For years, sound/lighting have known that in order to be able to discover and capture the “magic” of their various mediums, having real-time feedback is key and it’s almost asinine that as an industry that sees so clearly how important real-time feedback is for our games, the standard process for scripting and balancing by stopping, adjusting, building and running is anything but real-time.
“Ideas are very important to me. I think that bringing ideas into the world is one of the most important things that people do. And I think that great ideas, in the form of great art, stories, inventions, scientific theories, these things take on lives of their own, which give meaning to our lives as people. So, I think a lot about how people create ideas and how ideas grow. And in particular, what sorts of tools create a healthy environment for ideas to grow.
I’ve spent a lot of time over the years making creative tools, using creative tools, thinking about them a lot, and here’s something I’ve come to believe: Creators need an immediate connection to what they’re creating. That’s my principle. Creators need an immediate connection to what they create. And what I mean by that is when you’re making something, if you make a change, or you make a decision, you need to see the effect of that immediately. There can’t be a delay, and there can’t be anything hidden.”– Bret Victor (Inventing on Principle)
MIDI Controller In UE5
Back in 2012 at Lucas Arts, we created our own interface to be able to live tune various settings by binding the value ranges to various midi controls. The person I worked on this with, @John Ballantyne (Cloud Chamber), currently works over in the other building at 2K as a Technology Directory but after we made this he went to go work for Epic and while there, helped to develop this functionality into Unreal directly.It’s somewhat buried in the UE5 documents but is now available in beta for anyone designers/artists/engineers/directors that want to try it out.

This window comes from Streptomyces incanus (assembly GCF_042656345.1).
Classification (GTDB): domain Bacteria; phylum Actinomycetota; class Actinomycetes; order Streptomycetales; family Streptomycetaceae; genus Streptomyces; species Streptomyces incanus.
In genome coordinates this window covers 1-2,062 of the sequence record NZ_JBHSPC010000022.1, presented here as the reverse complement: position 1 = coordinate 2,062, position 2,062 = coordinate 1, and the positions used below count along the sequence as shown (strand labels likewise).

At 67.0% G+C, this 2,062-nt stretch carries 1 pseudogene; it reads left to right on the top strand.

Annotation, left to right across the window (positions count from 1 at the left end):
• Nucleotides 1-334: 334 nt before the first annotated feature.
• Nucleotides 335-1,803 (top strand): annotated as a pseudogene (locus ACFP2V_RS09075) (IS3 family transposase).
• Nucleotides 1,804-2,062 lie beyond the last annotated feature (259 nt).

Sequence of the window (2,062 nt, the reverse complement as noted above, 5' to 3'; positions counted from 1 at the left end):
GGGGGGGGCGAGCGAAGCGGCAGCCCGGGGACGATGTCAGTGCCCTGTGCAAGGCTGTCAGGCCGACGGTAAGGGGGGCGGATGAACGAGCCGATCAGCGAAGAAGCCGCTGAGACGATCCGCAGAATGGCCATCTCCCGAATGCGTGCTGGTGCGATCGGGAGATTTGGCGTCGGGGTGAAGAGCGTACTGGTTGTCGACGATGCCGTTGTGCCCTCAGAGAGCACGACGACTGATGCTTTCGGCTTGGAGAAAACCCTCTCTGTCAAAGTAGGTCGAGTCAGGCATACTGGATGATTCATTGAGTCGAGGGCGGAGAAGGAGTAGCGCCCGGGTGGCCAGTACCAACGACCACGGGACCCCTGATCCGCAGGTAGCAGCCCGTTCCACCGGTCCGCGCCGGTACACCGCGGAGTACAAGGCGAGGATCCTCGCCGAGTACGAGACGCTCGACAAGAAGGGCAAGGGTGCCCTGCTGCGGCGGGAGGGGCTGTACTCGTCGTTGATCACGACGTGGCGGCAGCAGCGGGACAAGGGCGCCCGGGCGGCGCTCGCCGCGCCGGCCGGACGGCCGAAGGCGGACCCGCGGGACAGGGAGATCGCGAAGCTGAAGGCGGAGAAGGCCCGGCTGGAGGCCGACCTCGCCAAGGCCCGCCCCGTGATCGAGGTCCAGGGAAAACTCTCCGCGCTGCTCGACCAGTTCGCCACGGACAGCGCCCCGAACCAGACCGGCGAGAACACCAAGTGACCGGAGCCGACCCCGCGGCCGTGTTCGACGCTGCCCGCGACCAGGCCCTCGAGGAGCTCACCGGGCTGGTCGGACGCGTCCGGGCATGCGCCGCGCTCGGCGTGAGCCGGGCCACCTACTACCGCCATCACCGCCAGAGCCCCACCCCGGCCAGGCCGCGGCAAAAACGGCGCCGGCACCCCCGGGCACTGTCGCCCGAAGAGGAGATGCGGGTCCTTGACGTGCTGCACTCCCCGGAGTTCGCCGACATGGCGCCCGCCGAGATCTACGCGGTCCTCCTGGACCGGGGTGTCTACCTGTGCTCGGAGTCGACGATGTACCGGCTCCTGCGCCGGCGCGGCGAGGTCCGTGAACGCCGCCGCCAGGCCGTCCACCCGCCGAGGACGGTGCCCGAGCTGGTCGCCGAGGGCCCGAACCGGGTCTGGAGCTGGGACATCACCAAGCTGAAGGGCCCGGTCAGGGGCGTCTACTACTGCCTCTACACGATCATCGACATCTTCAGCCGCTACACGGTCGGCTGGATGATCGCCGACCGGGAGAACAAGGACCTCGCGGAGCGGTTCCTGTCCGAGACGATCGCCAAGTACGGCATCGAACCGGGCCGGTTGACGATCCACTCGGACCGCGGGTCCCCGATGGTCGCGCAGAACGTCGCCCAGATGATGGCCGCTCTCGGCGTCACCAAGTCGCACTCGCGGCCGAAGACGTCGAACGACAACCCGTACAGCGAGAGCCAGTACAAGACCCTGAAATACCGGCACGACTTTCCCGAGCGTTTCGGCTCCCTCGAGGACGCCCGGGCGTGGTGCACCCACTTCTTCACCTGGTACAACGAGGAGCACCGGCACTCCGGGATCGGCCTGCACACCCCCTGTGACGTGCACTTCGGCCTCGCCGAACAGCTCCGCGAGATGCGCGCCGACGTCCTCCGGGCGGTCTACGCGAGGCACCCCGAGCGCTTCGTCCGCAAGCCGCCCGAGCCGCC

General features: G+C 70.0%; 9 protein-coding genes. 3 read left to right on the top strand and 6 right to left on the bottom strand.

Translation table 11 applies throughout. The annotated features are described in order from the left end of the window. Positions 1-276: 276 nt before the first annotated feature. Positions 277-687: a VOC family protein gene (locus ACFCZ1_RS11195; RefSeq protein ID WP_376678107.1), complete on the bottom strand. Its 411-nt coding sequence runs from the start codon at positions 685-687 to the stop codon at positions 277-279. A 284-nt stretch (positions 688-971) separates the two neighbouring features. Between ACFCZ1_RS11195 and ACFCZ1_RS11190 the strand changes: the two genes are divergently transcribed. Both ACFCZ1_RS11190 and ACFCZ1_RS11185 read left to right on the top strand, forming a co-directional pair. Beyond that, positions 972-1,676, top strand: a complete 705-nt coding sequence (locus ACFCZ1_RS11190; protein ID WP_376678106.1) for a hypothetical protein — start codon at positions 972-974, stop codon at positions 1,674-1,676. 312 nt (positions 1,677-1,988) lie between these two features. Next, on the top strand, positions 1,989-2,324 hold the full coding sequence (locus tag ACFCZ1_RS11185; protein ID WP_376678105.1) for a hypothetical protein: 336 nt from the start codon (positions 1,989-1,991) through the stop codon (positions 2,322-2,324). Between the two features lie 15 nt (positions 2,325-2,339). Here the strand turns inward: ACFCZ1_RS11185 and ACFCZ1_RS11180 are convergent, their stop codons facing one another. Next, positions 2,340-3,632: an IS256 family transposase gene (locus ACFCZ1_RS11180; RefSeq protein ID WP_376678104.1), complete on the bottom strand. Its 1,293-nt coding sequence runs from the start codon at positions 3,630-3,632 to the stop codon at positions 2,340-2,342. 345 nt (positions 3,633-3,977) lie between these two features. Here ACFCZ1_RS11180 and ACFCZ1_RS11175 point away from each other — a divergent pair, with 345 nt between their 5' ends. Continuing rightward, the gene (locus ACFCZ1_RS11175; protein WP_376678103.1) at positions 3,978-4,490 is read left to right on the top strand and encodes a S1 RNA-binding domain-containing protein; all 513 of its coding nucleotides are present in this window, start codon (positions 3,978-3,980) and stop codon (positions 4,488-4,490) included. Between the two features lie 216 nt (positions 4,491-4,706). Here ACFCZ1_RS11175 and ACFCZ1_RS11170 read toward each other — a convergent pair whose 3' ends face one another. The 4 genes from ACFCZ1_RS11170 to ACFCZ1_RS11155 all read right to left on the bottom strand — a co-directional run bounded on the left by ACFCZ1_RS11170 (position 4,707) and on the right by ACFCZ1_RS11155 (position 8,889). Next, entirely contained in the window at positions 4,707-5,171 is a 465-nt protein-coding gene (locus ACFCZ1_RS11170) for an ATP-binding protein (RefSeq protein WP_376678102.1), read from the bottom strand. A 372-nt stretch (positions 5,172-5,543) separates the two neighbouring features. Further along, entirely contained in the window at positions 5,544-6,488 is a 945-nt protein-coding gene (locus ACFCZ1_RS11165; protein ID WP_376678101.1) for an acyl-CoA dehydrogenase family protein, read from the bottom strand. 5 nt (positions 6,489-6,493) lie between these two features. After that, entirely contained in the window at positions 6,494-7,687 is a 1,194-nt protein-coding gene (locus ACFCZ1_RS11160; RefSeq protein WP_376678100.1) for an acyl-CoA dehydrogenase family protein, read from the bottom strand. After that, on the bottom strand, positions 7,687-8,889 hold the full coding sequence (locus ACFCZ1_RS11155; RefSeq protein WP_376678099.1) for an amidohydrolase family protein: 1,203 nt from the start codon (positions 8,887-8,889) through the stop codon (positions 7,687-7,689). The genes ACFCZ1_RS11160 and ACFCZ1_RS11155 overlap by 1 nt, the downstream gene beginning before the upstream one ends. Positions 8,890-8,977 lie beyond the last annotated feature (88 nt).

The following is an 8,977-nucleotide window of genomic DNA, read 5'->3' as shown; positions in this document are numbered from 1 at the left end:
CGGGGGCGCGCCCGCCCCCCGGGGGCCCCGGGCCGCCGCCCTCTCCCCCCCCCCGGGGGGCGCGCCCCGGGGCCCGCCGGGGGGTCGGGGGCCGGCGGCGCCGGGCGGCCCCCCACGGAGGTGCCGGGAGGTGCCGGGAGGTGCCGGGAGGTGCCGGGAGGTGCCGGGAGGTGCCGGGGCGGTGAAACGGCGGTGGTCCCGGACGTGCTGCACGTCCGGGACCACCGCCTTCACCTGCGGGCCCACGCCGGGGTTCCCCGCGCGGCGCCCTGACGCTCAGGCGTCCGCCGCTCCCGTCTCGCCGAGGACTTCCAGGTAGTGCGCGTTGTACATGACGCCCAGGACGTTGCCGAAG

Is it actually useful?
The obvious use would be to use it to control something like meta-sounds or totune VFX live; and our lighting director in particular loved having the ability to run the game and live-tune each room one-at-a-time using a lighting board as the directors did their play throughs back when we first implemented a differed lighting solution in UE3 that let us have 1000s of lights in a scene, but it was also really useful for our systems/weapons/gameplay design and balance.
At one point we even got it working on a live 16-player server for our multi-player project First Assault (the internally developed Battlefront we were working at at Lucas Arts before the Disney buy-out and studio closure) and could use it to live adjust things like move speed, FoV, weapon/camera parameters, etc. during our daily playtests for our multiplayer balance testing. We would play a few rounds, do feedback and immediately adjust, then play again while we silently honed in on the specific set of variables we were A/B testing each day.
We also had this tech on my last project at Hangar 13 that used Fusion (the Mafia III engine) and nobody knew anything about it, but I was able to make a local build with the config for my particular MIDI controller that i have on my desk, an AKAI APC-20, however, only if I run with an old non-IMGui console via a special command line parameter. I used it frequently for various AI tuning and balance and will be setting it up at some point in UE5, including adding an additional Wacom Express Remote for even more convenient micro-tuning.
How do I try it?
If you are someone who frequently has to stop, change values and relaunch to test changes (I found myself doing it hundreds of times a day at one point), then I highly recommend giving it a try. You can get a pretty cheap MIDI controller for under $100 on amazon with various knobs, faders, buttons and toggles (keyboards are cheap but not quite as useful).
You can find the documentation on it here:
There are videos online of how to set it up and I recommend making a template for each thing you want to tune (weapon, camera, enemy) and then keeping it always running/plugged in in case you need to make any adjustments while testing changes.
Once you get used to having it as a tool in your arsenal, you’ll wonder how you ever worked with out it (or at least I did 10 years ago and have been using it since).
Here is a video of us using it to tune the weapons and camera back at Lucas Arts when we were working on Star Wars: 1313.